Governor Matt Bevin is formally asking for an official recanvass of Tuesday's gubernatorial election, which vote totals showed Democrat Andy Beshear as winning by just over 5,000 votes. A recanvass is a double-checking of the vote totals and rarely produces different results.
In a statement, Bevin's campaign manager Davis Paine said: "The people of Kentucky deserve a fair and honest election. With reports of irregularities, we are exercising the right to ensure that every lawful vote was counted."
University of Kentucky election law professor Joshua Douglas said other than a recanvass, Bevin's only other option is contesting the election, which would be settled by the Republican-led legislature. Kentucky law has no provision for a recount in gubernatorial races. But Douglas was skeptical a recanvass would make much difference for Bevin.
"Well I think the 5,000 vote differential out of 1.4 million cast, yeah, although it sounds small, is actually a pretty large amount when it comes to the likelihood of the vote totals changing in any of these post-election disputes," Douglas said.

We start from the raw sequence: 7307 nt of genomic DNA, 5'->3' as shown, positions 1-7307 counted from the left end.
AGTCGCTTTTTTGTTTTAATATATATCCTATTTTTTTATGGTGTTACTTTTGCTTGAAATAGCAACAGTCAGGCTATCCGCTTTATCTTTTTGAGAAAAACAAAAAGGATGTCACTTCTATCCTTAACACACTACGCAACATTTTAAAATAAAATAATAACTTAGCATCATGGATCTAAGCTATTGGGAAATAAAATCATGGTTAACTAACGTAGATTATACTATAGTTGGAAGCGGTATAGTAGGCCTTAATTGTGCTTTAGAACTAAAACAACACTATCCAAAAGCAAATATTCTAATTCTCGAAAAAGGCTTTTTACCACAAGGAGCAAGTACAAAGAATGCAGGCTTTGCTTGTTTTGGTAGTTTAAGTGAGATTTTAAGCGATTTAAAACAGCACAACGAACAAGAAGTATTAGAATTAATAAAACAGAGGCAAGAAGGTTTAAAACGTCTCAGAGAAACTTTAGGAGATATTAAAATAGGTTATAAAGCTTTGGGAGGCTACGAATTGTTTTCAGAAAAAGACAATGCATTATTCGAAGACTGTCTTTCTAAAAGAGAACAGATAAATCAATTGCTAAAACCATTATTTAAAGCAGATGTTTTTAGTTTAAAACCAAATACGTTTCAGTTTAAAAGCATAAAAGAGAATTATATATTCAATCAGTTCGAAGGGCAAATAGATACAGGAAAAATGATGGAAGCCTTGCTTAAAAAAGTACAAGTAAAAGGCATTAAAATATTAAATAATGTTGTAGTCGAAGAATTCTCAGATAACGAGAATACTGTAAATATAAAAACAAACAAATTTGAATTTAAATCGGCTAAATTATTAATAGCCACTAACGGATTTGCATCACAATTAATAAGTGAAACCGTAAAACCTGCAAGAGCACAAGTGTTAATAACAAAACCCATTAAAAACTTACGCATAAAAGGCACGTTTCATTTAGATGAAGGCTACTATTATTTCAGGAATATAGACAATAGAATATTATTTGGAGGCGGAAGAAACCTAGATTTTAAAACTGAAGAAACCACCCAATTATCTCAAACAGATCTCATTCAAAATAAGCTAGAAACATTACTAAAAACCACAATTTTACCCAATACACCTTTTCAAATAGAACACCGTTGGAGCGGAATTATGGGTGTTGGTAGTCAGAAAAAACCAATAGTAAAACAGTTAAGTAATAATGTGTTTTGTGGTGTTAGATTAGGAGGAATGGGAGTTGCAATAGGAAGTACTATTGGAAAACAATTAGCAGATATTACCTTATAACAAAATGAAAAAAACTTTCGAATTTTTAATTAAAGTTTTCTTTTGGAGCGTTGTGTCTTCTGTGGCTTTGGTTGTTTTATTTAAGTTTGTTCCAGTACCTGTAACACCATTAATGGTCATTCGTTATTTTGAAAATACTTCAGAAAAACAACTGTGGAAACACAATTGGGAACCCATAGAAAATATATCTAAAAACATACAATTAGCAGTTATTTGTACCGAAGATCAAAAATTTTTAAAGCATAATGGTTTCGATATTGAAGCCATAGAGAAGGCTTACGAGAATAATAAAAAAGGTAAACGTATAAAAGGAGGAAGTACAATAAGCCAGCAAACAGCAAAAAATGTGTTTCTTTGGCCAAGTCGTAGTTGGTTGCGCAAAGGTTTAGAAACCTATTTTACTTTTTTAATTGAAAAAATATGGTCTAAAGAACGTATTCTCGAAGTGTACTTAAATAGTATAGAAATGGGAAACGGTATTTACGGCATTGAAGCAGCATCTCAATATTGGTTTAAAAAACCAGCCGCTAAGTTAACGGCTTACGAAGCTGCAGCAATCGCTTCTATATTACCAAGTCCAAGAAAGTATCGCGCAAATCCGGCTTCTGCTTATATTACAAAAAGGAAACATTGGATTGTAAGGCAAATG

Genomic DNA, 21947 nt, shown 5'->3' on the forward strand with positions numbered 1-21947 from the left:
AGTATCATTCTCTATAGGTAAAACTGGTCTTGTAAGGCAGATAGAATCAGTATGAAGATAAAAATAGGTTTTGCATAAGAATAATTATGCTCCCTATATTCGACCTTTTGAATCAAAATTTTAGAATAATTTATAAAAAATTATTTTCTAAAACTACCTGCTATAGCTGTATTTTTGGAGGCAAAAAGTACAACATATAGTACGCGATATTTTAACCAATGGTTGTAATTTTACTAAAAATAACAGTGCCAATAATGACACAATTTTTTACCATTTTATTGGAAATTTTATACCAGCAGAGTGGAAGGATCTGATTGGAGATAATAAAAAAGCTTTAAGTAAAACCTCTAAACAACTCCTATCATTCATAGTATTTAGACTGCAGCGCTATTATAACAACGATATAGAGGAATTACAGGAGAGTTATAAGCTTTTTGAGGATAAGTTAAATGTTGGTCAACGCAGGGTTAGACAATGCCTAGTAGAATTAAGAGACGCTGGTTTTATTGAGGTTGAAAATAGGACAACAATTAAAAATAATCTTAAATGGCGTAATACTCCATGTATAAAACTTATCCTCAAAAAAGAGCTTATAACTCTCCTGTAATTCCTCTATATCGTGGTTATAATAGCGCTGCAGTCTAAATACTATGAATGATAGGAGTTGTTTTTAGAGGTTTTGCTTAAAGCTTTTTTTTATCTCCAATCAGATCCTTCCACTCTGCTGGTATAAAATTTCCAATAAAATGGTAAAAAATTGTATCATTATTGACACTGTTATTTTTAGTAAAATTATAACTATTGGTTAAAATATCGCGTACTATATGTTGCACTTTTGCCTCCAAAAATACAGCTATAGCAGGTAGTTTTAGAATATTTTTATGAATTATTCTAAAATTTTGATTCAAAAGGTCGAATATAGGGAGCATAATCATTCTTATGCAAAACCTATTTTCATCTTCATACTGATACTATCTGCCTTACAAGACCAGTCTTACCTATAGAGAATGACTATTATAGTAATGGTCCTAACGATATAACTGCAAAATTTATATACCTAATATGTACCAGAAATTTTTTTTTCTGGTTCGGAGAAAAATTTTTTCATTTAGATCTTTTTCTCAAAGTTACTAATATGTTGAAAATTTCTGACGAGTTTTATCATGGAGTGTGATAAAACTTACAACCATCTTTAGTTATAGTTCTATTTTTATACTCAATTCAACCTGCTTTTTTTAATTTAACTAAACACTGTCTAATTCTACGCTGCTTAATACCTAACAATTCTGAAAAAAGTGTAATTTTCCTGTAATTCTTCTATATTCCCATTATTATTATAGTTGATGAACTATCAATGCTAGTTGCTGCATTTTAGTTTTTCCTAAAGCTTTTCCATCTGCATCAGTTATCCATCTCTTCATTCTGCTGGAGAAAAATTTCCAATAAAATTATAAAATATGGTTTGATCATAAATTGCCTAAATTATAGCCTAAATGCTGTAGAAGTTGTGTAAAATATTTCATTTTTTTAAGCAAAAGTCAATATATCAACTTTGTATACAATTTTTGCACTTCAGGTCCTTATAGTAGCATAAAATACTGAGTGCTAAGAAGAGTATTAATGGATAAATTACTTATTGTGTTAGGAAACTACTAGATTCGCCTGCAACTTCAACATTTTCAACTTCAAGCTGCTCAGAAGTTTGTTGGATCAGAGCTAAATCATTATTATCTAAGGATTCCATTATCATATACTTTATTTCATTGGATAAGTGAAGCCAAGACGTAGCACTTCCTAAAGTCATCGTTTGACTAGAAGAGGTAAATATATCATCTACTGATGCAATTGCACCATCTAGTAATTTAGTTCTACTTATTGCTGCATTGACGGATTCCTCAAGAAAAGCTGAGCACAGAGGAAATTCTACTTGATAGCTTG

Bevin's administration has not yet returned request for comment on the so-called "irregularities," but as of Wednesday, the number of election law complaints reported to the attorney general's office was on par with those made in 2015.
In a statement, Beshear campaign manager Sam Newton expressed hope the recanvass would be the last step in the process.
"Last night, the people of Kentucky elected Andy Beshear as their next governor. Today, Governor-Elect Beshear is already working on his transition so that he can best serve the people of Kentucky on day one," Newton said. "We hope that Matt Bevin honors the results of the recanvass, which will show he received fewer votes than Andy Beshear. As has been reported, a 'recanvassing has never changed the result of a Kentucky election.' "